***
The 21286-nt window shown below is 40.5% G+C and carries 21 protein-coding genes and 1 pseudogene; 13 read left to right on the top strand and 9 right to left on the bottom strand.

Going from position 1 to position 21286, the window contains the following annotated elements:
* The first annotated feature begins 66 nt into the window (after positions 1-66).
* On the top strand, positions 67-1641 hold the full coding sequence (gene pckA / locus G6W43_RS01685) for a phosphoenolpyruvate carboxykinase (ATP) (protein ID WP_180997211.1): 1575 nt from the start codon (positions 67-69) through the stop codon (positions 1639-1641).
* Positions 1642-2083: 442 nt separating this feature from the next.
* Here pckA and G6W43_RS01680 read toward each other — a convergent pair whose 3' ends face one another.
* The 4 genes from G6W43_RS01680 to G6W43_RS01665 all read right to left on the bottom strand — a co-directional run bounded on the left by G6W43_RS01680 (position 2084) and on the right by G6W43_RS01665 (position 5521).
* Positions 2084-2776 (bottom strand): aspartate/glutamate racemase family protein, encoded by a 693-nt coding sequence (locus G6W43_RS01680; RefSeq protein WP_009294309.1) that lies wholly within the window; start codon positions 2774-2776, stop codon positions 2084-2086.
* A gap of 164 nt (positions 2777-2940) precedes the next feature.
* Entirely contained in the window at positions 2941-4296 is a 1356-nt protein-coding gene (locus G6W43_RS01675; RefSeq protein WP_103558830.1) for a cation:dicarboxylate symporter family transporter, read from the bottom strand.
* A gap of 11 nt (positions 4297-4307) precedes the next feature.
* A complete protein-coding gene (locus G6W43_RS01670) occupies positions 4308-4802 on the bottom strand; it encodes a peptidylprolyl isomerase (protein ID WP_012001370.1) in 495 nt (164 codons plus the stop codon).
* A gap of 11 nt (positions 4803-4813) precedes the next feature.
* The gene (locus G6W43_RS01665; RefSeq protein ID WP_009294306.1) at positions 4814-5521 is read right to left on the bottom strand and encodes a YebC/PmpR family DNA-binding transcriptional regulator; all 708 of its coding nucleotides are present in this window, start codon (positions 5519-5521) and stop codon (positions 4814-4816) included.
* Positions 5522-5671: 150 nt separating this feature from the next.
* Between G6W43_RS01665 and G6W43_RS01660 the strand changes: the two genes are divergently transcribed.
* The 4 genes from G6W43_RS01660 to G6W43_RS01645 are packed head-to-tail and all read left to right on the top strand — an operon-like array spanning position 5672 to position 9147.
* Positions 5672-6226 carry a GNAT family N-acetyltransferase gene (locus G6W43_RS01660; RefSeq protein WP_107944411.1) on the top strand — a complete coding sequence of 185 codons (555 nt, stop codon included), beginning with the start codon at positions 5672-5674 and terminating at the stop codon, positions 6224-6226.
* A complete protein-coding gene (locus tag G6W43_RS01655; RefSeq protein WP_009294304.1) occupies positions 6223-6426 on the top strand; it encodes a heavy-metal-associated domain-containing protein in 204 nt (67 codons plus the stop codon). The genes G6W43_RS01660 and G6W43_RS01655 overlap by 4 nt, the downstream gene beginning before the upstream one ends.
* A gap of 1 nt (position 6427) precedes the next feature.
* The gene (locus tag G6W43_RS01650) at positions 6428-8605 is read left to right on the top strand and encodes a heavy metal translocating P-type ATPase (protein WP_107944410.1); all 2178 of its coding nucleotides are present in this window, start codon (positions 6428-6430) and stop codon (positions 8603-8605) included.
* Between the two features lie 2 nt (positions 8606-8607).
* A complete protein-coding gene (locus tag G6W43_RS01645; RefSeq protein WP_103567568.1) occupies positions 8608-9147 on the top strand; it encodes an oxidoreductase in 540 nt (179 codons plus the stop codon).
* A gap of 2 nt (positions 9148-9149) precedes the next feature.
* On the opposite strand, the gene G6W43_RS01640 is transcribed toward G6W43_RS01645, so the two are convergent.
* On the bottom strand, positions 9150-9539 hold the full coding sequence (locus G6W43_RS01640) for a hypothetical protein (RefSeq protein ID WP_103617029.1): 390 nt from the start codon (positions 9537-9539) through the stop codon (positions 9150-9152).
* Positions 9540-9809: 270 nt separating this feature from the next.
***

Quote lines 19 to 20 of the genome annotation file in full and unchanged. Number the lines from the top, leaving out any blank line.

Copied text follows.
* A complete protein-coding gene (locus tag G6W43_RS01655; RefSeq protein WP_009294304.1) occupies positions 6223-6426 on the top strand; it encodes a heavy-metal-associated domain-containing protein in 204 nt (67 codons plus the stop codon). The genes G6W43_RS01660 and G6W43_RS01655 overlap by 4 nt, the downstream gene beginning before the upstream one ends.
* A gap of 1 nt (position 6427) precedes the next feature.